One big take away, is that in each case there were a number of complex factors that contributed to the unemployment rate that may not have had much to do with the sitting incumbent president or his policies. When Barack Obama took office in January 2009, the unemployment rate was around 7%. But in January 2009, the American Economy was shedding an astounding 750,000 jobs per month. The unemployment rate reached an astonishing 10.1% later that year in October. It has remained virtually flat throughout 2010 and has recently taken a modest dip down to 9%. Will President Obama be able to effectively make the case that the jobs being lost when he was sworn in are in no way reflective of his policies? The economy has seen positive job growth for almost two years. But the job growth is terribly anemic and barely keeps up with natural population growth as new workers attempt to enter the workforce. It is undoubtedly going to be a tough environment for the president who will essentially need to make the case that it takes more than 3 years to recover form the worst recession in over 80 years. To put it into perspective, the 8 million jobs lost in the 2008-2009 recession are more than the total number of jobs lost in the five previous national recessions.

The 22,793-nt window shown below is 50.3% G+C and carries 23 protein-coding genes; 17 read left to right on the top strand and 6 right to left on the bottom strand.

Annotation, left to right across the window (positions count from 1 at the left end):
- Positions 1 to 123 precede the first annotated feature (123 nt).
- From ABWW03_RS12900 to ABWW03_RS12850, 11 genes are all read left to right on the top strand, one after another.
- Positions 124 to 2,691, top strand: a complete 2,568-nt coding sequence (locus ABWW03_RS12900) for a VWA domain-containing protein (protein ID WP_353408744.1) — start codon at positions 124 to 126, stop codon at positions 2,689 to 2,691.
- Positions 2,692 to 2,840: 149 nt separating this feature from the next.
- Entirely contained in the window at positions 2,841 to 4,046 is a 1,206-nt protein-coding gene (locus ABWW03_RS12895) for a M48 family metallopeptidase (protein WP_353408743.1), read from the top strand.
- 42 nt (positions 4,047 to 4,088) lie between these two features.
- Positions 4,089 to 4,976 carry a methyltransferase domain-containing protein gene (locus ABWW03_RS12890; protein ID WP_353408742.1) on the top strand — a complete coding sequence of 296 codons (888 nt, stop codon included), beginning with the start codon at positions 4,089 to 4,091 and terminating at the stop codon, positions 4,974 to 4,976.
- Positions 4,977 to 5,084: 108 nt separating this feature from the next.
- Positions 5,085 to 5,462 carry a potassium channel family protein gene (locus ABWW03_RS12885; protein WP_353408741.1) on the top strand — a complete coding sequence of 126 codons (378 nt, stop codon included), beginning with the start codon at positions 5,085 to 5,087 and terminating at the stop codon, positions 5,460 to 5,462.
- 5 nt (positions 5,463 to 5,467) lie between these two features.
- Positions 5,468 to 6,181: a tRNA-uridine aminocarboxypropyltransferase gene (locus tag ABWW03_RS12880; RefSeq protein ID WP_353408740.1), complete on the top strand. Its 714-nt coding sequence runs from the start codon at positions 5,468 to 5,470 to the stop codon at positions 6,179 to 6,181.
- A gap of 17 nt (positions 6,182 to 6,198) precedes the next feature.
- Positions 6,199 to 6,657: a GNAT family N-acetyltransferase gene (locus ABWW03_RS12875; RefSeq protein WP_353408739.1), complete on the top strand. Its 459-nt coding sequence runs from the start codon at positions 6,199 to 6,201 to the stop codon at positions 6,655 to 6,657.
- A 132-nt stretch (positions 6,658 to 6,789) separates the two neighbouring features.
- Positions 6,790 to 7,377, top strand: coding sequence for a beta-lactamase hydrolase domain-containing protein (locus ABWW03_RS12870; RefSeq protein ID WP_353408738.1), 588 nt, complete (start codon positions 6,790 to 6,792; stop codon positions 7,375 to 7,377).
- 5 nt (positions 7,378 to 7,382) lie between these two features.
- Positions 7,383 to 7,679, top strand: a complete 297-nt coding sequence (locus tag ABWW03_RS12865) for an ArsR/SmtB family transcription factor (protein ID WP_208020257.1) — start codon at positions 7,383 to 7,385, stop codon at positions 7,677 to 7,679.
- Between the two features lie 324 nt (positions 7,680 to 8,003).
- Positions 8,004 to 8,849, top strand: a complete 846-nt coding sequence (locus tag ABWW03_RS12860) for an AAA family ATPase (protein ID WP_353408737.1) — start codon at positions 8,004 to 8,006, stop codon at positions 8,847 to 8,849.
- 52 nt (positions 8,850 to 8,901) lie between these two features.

In short, the unemployment data does not allow one to conclusively take a stand as to whether the unemployment rate will be the deciding factor (or eve one of the biggest ones) in the 2012 elections. This is why I find it strange that must pundits keep saying otherwise. I am certainly not prepared to assert that it will seal the deal one way or the other. I do think the punditry may be correct that the public will hold Mr. Obama responsible for the unemployment rate, despite the aforementioned statistics. But what the beltway seems to be missing is the second and more important “nine”.…the 9% approval rating of Congress. This congress has a dreadful and historic unpopularity. Yes, the American people are frustrated at the sluggish economy. Yes they are chomping at the bit to voice that frustration at the polls. But as Colorado Senator Bennett recently pointed out, the Congress has a lower approval rating than Paris Hilton, communism, the IRS, and BP (during the Gulf oil spill). And by the way, it is 35 - 40 points lower than the President’s approval rating at this time in every major poll. The president will no doubt get his share of the blame for a weak economy next November. But what will be interesting to watch is how the average American voter will react to a “Do nothing Congress”. The White House is certainly going out of its way to drive this point home.